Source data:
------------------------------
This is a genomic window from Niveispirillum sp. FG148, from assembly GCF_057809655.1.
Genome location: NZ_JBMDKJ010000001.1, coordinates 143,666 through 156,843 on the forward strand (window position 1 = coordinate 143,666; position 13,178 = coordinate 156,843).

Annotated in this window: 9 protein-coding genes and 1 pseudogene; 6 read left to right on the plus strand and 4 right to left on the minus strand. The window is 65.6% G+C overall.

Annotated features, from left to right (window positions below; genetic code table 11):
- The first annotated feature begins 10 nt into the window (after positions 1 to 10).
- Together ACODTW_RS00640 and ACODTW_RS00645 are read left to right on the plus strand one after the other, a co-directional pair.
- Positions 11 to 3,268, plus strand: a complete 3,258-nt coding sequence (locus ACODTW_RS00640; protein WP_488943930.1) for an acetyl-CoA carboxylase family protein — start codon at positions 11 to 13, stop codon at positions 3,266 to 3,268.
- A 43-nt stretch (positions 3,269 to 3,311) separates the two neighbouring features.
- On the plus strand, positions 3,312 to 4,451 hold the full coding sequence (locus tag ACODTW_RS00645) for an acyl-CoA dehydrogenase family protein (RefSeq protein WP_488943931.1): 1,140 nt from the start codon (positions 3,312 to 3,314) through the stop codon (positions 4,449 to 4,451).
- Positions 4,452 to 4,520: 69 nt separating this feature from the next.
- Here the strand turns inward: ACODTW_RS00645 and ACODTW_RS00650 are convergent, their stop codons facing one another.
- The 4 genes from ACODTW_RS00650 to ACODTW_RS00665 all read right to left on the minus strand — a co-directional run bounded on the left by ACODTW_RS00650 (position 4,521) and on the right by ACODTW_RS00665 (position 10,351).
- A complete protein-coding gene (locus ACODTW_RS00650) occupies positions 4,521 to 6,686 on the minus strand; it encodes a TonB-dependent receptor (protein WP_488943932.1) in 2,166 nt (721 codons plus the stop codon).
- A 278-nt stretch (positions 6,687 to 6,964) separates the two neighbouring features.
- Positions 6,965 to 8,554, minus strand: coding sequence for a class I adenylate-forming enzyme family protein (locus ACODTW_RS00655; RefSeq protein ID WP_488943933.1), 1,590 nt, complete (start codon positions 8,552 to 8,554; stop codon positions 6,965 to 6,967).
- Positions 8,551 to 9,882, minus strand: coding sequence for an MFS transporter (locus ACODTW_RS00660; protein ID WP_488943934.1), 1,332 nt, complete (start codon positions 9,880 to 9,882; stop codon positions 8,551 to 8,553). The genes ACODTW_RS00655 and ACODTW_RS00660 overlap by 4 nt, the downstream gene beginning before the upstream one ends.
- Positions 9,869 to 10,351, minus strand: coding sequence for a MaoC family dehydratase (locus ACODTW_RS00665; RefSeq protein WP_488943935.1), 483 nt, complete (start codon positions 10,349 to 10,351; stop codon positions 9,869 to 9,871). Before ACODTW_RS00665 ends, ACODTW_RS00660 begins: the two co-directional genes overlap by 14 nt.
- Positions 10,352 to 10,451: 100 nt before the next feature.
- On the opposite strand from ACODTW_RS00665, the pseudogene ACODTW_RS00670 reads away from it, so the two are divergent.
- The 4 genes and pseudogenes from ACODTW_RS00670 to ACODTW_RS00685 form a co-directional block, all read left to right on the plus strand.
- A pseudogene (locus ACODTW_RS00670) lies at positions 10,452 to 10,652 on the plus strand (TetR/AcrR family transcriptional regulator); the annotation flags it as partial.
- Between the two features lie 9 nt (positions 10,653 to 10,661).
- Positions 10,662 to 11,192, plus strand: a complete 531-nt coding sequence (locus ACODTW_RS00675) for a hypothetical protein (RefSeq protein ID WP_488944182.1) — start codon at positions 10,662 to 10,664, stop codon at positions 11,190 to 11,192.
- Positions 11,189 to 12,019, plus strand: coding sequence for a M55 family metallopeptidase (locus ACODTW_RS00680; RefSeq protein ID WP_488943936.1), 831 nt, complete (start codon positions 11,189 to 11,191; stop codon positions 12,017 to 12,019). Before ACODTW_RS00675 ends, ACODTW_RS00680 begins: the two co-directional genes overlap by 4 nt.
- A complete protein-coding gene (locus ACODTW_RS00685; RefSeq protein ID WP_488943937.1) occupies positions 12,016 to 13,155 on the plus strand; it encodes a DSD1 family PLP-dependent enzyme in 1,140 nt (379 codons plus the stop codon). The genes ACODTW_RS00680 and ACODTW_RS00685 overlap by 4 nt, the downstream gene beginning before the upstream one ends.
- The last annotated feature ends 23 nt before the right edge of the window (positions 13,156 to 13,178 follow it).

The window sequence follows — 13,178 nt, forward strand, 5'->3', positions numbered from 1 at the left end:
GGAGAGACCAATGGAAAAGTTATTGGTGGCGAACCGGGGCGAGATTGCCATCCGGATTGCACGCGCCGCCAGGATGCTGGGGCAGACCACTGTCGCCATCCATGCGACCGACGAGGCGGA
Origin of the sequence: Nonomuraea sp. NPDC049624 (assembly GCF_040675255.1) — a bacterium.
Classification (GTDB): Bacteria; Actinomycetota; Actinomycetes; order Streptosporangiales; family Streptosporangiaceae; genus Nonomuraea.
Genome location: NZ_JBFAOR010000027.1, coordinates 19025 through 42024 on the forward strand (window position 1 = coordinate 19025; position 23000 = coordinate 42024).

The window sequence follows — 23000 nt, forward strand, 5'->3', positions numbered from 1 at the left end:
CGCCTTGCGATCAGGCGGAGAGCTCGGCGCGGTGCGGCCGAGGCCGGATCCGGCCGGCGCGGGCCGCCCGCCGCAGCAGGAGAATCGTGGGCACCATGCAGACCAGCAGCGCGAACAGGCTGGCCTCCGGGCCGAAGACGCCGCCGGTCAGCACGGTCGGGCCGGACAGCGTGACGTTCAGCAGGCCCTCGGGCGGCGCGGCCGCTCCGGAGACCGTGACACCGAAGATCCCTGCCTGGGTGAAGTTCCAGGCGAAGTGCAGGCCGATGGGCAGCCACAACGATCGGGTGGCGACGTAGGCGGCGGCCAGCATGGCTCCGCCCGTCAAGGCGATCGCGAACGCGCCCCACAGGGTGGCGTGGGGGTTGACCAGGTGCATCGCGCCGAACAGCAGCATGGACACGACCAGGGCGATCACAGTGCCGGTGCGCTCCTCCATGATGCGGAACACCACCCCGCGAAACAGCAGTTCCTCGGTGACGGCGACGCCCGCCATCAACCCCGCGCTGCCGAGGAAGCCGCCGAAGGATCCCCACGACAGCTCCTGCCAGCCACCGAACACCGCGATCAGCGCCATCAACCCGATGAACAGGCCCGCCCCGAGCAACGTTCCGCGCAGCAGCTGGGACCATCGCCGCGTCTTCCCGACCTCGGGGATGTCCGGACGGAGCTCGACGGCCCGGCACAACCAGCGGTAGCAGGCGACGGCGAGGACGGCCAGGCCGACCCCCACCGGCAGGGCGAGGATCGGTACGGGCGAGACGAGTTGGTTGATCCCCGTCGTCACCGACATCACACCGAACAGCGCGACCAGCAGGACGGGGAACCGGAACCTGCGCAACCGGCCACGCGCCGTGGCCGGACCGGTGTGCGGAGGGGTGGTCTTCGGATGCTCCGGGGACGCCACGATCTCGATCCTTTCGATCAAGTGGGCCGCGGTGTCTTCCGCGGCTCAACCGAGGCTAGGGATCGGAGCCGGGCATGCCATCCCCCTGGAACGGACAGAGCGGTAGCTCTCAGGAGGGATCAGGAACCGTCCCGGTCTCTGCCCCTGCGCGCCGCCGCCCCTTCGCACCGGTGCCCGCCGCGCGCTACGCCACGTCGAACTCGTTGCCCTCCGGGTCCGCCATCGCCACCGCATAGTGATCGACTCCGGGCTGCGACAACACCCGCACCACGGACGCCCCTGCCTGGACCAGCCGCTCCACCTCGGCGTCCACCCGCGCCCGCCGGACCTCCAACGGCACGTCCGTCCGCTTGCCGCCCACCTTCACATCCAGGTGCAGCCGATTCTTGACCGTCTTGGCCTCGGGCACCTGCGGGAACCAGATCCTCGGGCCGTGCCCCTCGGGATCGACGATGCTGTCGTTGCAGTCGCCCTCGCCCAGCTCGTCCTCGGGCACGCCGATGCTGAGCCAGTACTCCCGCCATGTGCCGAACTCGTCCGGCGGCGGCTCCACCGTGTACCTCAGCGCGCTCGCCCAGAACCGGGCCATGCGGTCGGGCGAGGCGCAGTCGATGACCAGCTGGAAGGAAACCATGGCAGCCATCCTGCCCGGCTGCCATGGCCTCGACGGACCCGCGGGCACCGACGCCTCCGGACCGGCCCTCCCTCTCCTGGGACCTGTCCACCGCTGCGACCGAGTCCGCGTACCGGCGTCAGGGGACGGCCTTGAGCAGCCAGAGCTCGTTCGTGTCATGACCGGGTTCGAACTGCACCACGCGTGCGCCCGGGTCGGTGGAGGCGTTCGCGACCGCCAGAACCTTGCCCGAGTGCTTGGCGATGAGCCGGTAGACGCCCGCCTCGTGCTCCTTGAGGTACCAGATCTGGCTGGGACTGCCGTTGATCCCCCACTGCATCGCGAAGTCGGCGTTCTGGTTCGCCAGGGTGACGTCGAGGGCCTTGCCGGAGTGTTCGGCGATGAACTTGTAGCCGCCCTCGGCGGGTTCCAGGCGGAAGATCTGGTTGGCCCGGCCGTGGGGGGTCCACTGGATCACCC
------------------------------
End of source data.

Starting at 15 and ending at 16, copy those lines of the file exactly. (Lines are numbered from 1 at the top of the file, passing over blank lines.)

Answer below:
- Positions 6,965 to 8,554, minus strand: coding sequence for a class I adenylate-forming enzyme family protein (locus ACODTW_RS00655; RefSeq protein ID WP_488943933.1), 1,590 nt, complete (start codon positions 8,552 to 8,554; stop codon positions 6,965 to 6,967).
- Positions 8,551 to 9,882, minus strand: coding sequence for an MFS transporter (locus ACODTW_RS00660; protein ID WP_488943934.1), 1,332 nt, complete (start codon positions 9,880 to 9,882; stop codon positions 8,551 to 8,553). The genes ACODTW_RS00655 and ACODTW_RS00660 overlap by 4 nt, the downstream gene beginning before the upstream one ends.